How does one celebrate the centennial of a great man – perhaps via a block party, a brass band, and a few hallelujahs thrown in for good measure? No doubt, Romare Bearden, a key figure of the Harlem Renaissance and arguably the most important African American painter and collage artist of the twentieth century, would have approved. But the Studio Museum in Harlem, an internationally recognized nexus for artists of African descent in New York City, has outdone the rest of his celebrants.

Through The Bearden Project, 100 artists have been invited to create new works of art inspired by the life and legacy of the man. Viewable till September 2, 2012, a revolving exhibit throughout the tri-state area will offer multiple ways for the public to engage with the art.

Bearden was an ardent supporter of the museum from its founding in 1968, nurturing the young talents that needed a home for their aspirations. An Artists-in-Residence program was conceived from the day the museum opened its doors in a rented loft at Fifth Avenue and 125th Street. Over 100 graduates of the program have gone on to distinguished careers, so it is only fitting that the spiritual progeny of Bearden honor him by calling on the same muse that obsessed him.

Abbe Schriber, a member of the museum’s curatorial team, was only too happy to show off some of the highlights from the 44 artists whose works have inaugurated this tribute.

“Bearden’s use of color, his use of composition, was very masterful,” she explained. “He was really interested in displaying African American life in a way that hadn’t been seen before.”

Bearden’s true genius lay in collage, so it is not surprising that John Outterbridge, one of the eldest “children” represented (and one who knew Bearden personally) created Godfather as homage to him. This is one of the most Bearden-esque pieces in the exhibit—a joyous, almost slap-dash evocation of the folk world of the Old South, so close to Bearden’s heart. African masks, crosses, and an elderly banjo player all intersect in unexpected ways. Kerry James Marshall’s Woman at the Window gives a stark, cubist-style mythic power to his female figure. Marshall, a Chicago artist, wrote that he liked the “controlled chaos” of collage. Myth also figures high in Dave McKenzie’s They Dreamed of Nefertiti’s Holiday, but with a lighter, more lyrical touch evident.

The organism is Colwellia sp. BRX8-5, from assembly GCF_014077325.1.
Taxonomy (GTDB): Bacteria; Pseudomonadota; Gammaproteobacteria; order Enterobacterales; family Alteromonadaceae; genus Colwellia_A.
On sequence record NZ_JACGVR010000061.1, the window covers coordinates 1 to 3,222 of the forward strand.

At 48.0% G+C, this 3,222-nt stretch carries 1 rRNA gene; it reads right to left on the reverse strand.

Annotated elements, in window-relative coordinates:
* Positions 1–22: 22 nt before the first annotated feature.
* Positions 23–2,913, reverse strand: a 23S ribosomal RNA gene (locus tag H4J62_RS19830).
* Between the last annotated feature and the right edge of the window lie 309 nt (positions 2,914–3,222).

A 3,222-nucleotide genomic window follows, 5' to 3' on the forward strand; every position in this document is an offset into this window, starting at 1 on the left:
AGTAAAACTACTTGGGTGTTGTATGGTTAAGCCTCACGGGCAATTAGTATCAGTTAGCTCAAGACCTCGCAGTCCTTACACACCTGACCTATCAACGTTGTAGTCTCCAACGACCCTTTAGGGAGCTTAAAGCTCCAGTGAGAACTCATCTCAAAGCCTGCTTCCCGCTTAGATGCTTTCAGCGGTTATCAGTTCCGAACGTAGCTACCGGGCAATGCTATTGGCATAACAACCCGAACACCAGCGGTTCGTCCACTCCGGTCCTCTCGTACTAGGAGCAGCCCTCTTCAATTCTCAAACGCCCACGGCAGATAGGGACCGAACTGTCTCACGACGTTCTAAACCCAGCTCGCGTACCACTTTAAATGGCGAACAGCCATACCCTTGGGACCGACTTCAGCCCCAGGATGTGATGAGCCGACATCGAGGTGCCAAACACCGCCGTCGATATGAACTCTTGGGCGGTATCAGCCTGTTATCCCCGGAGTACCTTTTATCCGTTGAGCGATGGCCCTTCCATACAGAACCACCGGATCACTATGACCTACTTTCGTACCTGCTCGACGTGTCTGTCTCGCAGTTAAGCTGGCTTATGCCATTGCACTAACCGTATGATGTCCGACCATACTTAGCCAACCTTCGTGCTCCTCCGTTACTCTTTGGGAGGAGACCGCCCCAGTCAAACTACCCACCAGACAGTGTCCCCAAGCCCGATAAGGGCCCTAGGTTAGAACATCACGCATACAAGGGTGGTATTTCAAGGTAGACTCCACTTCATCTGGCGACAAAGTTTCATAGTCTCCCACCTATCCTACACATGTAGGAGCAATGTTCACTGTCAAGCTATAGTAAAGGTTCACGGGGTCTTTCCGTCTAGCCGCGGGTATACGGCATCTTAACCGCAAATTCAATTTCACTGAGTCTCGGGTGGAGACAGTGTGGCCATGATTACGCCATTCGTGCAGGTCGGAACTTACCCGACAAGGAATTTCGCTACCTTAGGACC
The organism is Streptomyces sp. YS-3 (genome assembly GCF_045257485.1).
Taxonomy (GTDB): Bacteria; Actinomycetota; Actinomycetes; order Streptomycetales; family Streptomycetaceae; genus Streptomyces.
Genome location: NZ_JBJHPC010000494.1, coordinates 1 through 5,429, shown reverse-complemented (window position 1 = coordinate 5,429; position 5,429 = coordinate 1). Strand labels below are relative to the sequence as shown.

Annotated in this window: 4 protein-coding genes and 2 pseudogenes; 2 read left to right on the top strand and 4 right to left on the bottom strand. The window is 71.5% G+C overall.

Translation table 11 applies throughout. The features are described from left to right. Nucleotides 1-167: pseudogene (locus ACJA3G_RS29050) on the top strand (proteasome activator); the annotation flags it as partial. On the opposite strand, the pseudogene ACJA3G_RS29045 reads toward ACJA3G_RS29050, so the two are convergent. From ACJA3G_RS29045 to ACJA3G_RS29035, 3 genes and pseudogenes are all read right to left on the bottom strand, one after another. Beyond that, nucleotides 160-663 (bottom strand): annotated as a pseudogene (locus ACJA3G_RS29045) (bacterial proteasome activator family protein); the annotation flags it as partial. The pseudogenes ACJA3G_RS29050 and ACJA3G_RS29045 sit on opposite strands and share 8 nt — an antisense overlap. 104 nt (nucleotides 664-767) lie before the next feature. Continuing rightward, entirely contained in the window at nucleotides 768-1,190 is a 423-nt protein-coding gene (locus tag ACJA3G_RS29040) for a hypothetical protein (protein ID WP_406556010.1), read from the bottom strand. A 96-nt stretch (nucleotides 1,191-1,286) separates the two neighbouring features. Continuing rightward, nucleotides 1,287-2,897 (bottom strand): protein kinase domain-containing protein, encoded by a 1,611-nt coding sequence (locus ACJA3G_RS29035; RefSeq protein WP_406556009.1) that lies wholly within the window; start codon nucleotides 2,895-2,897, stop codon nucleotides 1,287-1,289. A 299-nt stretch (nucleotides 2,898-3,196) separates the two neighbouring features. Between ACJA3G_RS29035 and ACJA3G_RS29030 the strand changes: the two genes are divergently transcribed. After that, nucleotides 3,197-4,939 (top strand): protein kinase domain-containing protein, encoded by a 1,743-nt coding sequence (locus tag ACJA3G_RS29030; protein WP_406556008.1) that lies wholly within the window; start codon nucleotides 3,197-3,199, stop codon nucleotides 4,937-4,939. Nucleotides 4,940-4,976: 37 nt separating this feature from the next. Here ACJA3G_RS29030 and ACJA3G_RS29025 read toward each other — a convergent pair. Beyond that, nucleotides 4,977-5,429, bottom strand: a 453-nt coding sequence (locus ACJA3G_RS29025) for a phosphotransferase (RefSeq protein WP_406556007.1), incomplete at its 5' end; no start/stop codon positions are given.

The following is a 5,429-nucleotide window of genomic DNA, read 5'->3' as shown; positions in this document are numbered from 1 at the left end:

Njideka Akunyili, one of three young artists in residence at the museum for the 2011-12 year, is represented by Elulefu: The Lost One, a highly dramatic assemblage that combines photocopies of African dance clubs. Nigerian and Western culture collide with the depiction of an interracial couple in the foreground. In contrast, Derrick Adams’ Human Structure in a Self-Reflective State brings an elegant, almost melancholy tone to his collage.

But it is of little wonder if these sometimes socially combative, sometimes solitary figures; summon the complexity of Bearden the man. His was in a constant struggle between his singular, highly intelligent, artistic curiosity and the undeniable fact of his blackness. How to interpret that in the real world? After achieving considerable recognition, when he was eventually dropped from a major trendy New York gallery in 1949, it was a wrenching experience for the impeccably talented artist.

“Bearden was certainly the one who was working against the grain,” Schriber commented. “He was making realistic, figurative work when other things (minimalism, conceptual art) were happening.”

Bearden’s muse could be fickle and illusory. Combat in the U.S. Army had filled his eyes. Only in 1950 under a GI Bill, did he return briefly to Europe. It was then that those same eyes were filled with different sights—Cezanne, late Matisse cutouts, and Greek and African sculpture. What was he to do with these new images? Bearden’s answer: activism, and more importantly for him, collage.

(Article continued on next page)